Is your goal to stop smoking? Tulalip Community Health is here for you

scissors cut a cigarettes, concept for anti smoking

By Shaelyn Hood, Tulalip News

Like most goals, people have the mindset to change habits in their life. Whether it’s to negative a habit or improve upon one. Throughout the years, one common goal amongst Americans, and one of the hardest to stop, is trying to stop smoking.

According to the FDA, smoking cigarettes accounts for 480,000 premature deaths per year. Even though the knowledge about the negative effects of smoking is widely known by Americans, still around 34 million Americans smoke cigarettes today and smoking remains the leading cause of preventable disease and death in the United States. “In 2015, nearly 70 percent of current adult smokers in the United States said they wanted to quit. In 2018, about 55 percent of adult smokers had made a quit attempt in the past year, but only about 8 percent were successful in quitting for 6-12 months.”

If you break down the components of cigarettes, the most harmful ingredients are nicotine, carbon monoxide, and tar. Not to mention, over 600 other deathly chemicals including but not limited to, benzene, arsenic, and formaldehyde. These chemicals lead to issues like cancer, heart disease, stroke, lung diseases, diabetes, and chronic obstructive pulmonary disease (COPD). The active and most addictive ingredient is the nicotine, which inevitably makes quitting that much harder. 

Much like cigarettes, what is becoming more of a concern in society is the rise in use of e-cigarettes. Even though they do contain different ingredients, and cause different health issues, e-cigarettes can be equally as devasting to your health. According to monthly newsletter from the National Institutes of Health, and U.S. Department of Health and Human Services, “A new survey found an alarming rise in the number of American teens who tried vaping last year. The study suggests that vaping may be driving an increase in nicotine use for teens”, and “Exposure to nicotine during youth can lead to addiction and cause long-term harm to brain development. The vapor can also contain toxins (including ones that cause cancer) and tiny particles that are harmful when breathed in.”

One could argue that the use of tobacco is a part of tribal culture. Traditional tobacco used to be harvested and used by Native Americans for ceremonial and medicinal purposes. It used to hold cultural and spiritual importance, and was offered when asking for help, guidance, or protection. In many teachings, the smoke that burned from the tobacco would carry thoughts and prayers to the spirit world or to the Creator. However, these traditions used tobacco in its purest form, and its ingredients differ widely from the products that tobacco is paired with today. Along with that, the use of cigarettes and e-cigarettes don’t hold the traditional values that smoking tobacco once had, but rather are used on a more recreational basis.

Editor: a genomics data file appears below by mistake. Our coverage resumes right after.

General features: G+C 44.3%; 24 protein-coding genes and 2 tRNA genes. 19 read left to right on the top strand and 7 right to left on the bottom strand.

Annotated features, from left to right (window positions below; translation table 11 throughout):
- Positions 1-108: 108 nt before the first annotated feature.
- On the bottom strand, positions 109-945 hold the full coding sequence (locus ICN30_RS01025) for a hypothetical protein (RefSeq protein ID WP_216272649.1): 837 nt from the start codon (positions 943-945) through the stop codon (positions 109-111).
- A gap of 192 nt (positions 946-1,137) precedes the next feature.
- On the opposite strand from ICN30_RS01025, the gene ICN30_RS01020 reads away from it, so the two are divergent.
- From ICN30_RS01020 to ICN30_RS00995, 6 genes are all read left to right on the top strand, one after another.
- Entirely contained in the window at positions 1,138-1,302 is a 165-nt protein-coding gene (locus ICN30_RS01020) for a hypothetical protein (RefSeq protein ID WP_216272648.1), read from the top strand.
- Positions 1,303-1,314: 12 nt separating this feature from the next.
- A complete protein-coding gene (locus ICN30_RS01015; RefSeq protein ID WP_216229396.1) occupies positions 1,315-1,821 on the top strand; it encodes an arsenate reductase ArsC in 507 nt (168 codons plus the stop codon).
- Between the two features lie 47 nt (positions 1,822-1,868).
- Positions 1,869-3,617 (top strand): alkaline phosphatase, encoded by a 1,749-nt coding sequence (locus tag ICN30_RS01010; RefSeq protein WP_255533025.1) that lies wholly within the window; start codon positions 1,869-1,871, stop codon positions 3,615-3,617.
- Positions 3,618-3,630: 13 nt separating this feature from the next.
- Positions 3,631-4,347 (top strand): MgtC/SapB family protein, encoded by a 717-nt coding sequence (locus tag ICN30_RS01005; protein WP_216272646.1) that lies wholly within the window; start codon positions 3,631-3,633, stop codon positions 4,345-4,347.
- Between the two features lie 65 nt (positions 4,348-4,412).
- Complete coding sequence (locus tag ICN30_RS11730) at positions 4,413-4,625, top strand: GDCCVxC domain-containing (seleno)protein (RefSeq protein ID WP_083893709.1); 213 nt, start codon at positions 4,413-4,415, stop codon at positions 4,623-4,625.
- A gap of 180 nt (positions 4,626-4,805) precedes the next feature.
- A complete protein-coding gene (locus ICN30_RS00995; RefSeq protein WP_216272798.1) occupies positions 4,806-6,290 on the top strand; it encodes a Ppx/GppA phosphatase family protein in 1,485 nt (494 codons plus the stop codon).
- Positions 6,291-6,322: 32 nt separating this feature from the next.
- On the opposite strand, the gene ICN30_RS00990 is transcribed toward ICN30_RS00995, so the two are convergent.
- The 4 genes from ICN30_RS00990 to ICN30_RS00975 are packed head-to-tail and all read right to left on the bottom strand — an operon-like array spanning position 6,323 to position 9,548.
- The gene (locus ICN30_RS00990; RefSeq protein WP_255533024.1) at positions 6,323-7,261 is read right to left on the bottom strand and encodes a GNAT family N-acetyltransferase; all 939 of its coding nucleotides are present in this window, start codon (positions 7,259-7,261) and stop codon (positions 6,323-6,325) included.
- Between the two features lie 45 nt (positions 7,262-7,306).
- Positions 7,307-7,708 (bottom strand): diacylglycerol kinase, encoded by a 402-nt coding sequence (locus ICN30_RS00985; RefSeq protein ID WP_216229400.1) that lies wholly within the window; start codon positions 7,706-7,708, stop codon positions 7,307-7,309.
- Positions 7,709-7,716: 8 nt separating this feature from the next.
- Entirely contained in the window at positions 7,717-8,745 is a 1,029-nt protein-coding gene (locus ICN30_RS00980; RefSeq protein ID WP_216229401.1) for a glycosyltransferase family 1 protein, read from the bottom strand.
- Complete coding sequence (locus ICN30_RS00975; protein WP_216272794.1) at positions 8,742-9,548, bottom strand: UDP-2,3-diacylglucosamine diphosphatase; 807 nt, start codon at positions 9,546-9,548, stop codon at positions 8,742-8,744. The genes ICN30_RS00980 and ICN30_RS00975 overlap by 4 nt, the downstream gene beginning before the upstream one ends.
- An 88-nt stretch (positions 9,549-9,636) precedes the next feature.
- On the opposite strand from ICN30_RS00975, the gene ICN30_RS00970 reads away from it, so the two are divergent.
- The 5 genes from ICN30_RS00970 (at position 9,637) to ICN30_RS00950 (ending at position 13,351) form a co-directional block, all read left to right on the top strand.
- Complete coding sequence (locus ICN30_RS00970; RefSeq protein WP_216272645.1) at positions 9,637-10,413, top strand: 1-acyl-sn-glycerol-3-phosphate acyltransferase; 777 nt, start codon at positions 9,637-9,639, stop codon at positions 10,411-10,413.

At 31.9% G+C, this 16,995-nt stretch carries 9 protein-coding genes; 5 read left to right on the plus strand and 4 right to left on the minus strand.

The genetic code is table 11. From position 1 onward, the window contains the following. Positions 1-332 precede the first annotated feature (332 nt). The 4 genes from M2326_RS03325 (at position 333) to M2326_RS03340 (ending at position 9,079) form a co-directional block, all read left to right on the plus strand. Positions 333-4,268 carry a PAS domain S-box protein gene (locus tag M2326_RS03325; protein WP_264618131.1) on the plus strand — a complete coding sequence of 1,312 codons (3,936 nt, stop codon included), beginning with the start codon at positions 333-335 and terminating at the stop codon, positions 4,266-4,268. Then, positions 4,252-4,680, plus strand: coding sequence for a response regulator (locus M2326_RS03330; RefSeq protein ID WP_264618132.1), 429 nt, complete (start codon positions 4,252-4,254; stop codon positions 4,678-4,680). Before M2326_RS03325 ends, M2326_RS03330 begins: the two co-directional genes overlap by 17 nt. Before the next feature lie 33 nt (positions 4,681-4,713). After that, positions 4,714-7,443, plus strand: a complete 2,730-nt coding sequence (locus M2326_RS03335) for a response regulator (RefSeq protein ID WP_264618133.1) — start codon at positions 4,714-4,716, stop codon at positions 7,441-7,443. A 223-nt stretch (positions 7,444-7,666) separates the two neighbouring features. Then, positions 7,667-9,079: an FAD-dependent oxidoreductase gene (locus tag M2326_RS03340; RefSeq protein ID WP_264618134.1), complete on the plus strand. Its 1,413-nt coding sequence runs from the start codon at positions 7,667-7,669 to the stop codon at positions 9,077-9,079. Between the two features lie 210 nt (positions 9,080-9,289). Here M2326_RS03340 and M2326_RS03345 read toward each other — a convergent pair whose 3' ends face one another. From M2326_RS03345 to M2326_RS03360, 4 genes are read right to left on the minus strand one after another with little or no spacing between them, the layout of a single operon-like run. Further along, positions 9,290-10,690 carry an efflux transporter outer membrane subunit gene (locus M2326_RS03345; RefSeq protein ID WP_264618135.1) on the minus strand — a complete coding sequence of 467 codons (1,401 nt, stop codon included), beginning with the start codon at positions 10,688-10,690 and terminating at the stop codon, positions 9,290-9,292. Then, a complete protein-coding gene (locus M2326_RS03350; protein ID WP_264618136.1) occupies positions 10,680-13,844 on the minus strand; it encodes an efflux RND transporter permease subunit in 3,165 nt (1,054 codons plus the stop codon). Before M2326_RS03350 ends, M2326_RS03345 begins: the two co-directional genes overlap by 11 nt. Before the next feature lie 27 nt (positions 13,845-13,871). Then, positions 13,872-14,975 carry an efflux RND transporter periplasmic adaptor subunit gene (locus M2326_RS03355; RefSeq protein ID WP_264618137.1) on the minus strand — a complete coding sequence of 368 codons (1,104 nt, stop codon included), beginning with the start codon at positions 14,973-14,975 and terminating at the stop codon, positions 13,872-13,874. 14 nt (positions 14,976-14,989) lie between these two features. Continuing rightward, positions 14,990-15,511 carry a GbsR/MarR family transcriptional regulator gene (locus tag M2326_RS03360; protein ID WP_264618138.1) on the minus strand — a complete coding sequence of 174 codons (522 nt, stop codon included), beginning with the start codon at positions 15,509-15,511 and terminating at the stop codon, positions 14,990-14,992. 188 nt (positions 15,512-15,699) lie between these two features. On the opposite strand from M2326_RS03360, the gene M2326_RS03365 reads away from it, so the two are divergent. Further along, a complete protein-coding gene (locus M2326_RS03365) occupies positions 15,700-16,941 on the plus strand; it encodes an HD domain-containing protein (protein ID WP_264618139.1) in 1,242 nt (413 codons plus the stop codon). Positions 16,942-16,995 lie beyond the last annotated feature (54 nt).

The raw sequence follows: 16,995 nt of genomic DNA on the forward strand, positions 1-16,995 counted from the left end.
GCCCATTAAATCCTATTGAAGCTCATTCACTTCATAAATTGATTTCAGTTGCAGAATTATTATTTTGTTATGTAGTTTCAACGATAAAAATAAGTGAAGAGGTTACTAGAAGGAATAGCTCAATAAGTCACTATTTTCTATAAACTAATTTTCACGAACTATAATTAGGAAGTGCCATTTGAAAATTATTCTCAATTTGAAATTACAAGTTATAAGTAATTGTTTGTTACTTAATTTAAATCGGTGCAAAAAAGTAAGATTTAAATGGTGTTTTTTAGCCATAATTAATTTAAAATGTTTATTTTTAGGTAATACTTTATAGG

Like many other health issues, the Tulalip Community Health Department is invested in the wellbeing of tribal members. One of these efforts includes the 12-week, Smoking Cessation program. The purpose of the program is to provide a sanctuary for tribal members and any Snohomish County residents and assist them as they attempt to tackle quitting smoking. They do this by providing education and resources for community members on replacing addictive behaviors with health and wellness. This is accomplished through prevention activities, counseling (one-on-one, and group), and support for ongoing prevention (such as smoking cessation and use reduction). Additionally, they provide various nicotine replacement therapy like patches, gum, and lozenges.

When speaking with Seilavena Williams, prevention coordinator for the program, she said “what makes it unique is that we intertwine with myself, and two nurses who have had the tobacco specialist training. Also, that it is free. Most clinics or services don’t offer those products for free. But we do training, provide education and support, but also, we supply you the products as well.” 

The value of the training that these representatives have is that they have a better understanding of someone’s journey. Williams said, “We know it takes time and understanding and patience with an individual. When they want to take this next step of wanting to quit, sometimes it doesn’t happen right away. Sometimes it takes a few times, but we are there supporting them throughout their journey.”

Currently with the Covid-19 pandemic, and the respiratory issues that follow the virus, it becomes a crucial time to stop smoking. Studies have shown that people that have predisposed illnesses and health concerns are more likely to have higher complications when contracting Covid-19. In a pandemic time, with the assistance of the Smoking Cessation Program, you have the ability to try and take control of your health again.

If you or someone you know is needing help quitting cigarettes or e-cigarettes, and need more information about the Smoking Cessation program, please contact Seilavena Williams at 360-716-5662.